Caeric Blackhammer and the Quest for the Sword
Ignobly born yet blessed with a heart and soul as pure as any Angel’s, Caeric was born the son of Goerin, a humble blacksmith, and spent his childhood days working in his father’s smithy, forging weapons for the endless wars that plagued his people. In the summer of his seventh year the boy‘s life changed forever when he saw Cambruin and his Champions riding through his village on the way to battle. Thinking the shining warriors were angels, Caeric was overjoyed to learn that they were but men, and vowed to join them when he came of age. Five years later Caeric left home to seek the King, wearing armour forged by his own hand and carrying only his hammer for a weapon. He met the haughty Knight Sir Rovennor upon the road, and the Champion told him, jesting, that fifty victories in battle were required before a squire could be dubbed a Knight. Prompted by Sir Rovennor’s jest, Caeric bested a full fifty Knights and Warlords, armed in every battle only with his hammer and his unyielding Virtue. Caeric bound each Knight with an oath, demanding that they go to the court of the King Cambruin and pledge their featly to him. After sending the fifty vanquished foes to Cambruin, Caeric finally came to the King at Caledorn. Cambruin knighted Caeric on the spot, naming him one of his Champions. So knighted, Caeric took up a sword and served his King with much honor and glory. “Blackhammer,” the name Rovennor had given Caeric in jest, became a title of great honor, and many of Cambruin’s bravest Knights strove to follow the boy’s worthy example.
Caeric Blackhammer stood proudly at Cambruin’s side when he was crowned High King, and served as his most trusted Champion for nearly twenty winters. Caeric was renowned through the entire High Kingdom for his valour and skill at arms, and his name quickly became legend. Never did he lose in battle or joust, no matter how great the foe, for his Virtue gave him the strength and fortitude of an Angel, without limits. But the High King had not reigned long before fortune turned against him. In the tenth year of the High King’s reign (which was also the one thousand and seventy-sixth year of the Age of Kings) the War of Tears, which had ebbed in recent times, began anew with redoubled fury. For a score of years Valdimanthor the Elfking had waited, brooding on his cold throne and gathering his strength. His Magi spent months working the mighty spells that restored the ancient bindings the Elves had held over their darkest creations, the bestial Minotaurs of the Utter North. Armed and equipped with the finest creations of Elvish smiths, Valdimanthor’s host was nigh invincible. Without warning the Elfking unleashed his hosts upon the High Kingdom, and all the realms of Men shook before that terrible onslaught. Even the strength of Cambruin’s Champions was for naught against the fell might of the Elfking, and all of Cambruin’s power was blunted by fey trickery. Sorcery and treachery were the weapons of the Elves, and defeat followed fast upon defeat. Cambruin began to fear the worst, and grew rash and quick to anger. Sickened to the soul by the suffering of the people and the land, a great despair fell upon the High King. Even the magic and wisdom of Zeristan the Wise could not turn the evil tide. Many Knights turned grim and spiteful, but Caeric remained ever hopeful. In the fifteenth year of the High King’s reign, Cambruin made his winter court at the city of Melissar, his Knights wearied from long months of march and battle. All seemed hopeless, until the Feast of St. Lorne on Midwinter’s Day, when a great wonder was visited upon the court.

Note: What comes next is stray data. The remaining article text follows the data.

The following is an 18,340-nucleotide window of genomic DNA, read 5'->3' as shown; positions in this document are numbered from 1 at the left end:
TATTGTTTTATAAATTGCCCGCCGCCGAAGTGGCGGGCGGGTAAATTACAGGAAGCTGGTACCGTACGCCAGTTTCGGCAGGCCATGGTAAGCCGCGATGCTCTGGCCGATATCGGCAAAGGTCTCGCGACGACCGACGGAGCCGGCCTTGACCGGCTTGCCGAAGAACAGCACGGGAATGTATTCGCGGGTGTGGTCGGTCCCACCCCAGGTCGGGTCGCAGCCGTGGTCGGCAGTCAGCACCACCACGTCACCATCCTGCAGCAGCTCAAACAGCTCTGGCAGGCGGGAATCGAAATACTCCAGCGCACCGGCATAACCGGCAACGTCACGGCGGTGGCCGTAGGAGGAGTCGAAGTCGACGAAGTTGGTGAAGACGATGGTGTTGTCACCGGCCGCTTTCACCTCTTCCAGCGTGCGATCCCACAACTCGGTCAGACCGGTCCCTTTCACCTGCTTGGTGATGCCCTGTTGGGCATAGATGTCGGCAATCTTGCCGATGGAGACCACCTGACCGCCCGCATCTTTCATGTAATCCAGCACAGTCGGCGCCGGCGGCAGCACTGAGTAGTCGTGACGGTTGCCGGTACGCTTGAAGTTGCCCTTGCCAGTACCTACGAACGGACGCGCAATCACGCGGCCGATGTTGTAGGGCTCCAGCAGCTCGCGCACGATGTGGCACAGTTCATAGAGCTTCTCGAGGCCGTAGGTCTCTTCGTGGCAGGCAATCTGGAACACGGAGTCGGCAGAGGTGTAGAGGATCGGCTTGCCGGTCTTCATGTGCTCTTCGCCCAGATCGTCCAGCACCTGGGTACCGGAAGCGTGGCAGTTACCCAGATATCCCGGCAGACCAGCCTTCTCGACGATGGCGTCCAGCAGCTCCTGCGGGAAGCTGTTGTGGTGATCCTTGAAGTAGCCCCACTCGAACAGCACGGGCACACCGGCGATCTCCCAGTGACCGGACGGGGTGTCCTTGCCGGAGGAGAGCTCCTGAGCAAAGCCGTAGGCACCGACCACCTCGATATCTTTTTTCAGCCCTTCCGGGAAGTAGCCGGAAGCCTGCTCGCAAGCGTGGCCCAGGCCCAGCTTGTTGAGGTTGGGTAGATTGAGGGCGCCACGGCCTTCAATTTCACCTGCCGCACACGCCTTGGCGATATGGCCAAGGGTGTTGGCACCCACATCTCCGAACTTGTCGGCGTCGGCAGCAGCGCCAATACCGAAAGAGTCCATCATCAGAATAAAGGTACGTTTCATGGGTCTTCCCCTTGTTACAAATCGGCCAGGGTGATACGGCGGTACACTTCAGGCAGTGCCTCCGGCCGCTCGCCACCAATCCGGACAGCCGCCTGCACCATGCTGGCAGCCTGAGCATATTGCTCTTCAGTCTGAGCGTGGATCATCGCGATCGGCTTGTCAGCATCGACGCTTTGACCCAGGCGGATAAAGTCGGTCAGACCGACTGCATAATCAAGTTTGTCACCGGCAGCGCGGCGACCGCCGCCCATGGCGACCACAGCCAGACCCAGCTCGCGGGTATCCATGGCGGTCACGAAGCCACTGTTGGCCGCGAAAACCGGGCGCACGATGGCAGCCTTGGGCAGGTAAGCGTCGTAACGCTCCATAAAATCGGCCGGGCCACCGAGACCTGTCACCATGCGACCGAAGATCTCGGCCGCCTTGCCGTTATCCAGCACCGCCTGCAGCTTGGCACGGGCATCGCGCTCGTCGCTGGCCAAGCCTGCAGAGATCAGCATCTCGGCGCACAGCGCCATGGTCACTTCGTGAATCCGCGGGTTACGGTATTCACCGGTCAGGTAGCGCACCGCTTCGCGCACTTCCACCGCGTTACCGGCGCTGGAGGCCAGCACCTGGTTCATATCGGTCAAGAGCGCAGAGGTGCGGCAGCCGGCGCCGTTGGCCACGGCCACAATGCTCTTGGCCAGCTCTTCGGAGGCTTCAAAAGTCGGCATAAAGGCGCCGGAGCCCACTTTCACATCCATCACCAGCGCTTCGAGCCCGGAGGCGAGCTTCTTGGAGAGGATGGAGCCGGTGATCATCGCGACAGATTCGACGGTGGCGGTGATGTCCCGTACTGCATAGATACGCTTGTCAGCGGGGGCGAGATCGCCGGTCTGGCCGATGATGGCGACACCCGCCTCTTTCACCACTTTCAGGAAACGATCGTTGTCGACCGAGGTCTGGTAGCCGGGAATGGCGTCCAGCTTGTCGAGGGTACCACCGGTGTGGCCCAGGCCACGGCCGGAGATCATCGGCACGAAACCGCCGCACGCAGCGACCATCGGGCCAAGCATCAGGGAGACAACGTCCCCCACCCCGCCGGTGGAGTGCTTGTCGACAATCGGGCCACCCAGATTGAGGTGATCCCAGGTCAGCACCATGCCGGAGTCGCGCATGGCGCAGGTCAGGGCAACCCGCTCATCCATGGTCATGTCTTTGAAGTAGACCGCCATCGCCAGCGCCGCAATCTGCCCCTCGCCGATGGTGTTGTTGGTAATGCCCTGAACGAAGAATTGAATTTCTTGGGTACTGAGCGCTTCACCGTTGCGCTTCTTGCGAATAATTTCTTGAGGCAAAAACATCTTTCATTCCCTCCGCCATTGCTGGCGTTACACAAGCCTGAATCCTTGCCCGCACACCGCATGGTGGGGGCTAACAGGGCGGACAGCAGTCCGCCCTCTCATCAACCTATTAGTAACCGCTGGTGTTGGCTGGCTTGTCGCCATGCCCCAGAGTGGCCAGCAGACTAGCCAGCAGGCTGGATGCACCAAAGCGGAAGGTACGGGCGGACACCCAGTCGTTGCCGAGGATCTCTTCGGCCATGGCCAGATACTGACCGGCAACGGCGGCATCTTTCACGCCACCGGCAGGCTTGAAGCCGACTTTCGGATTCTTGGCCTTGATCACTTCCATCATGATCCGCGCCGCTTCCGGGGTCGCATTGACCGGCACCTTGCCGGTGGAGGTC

The High King and all his Champions sat at table on the eve of the Martyrdom of Saint Lorne, and a great gloom hung over all the hall. The feast had barely begun when all the doors and windows of the hall slammed shut of their own accord, and the coals in the great fire pit were quenched, plunging all the company into darkness. The Knights rose to their feet and drew their swords, fearing ambush or treachery. Then legend has it that the sound of a great music came to their ears, like unto the singing of the Angels. A light sprang forth in the darkness, so that the King and all his Champions were bedazzled thereby. As they blinked in wonder, they saw that the light streamed from the image of a great sword, hanging in the air. The mighty blade’s hilt was wrought of gold and platinum, and its darkened edge was terrible. The spectral sword appeared above the seat of Cambruin, so that the King was most bathed in its light, and then a voice, high and clear, rang through above the music.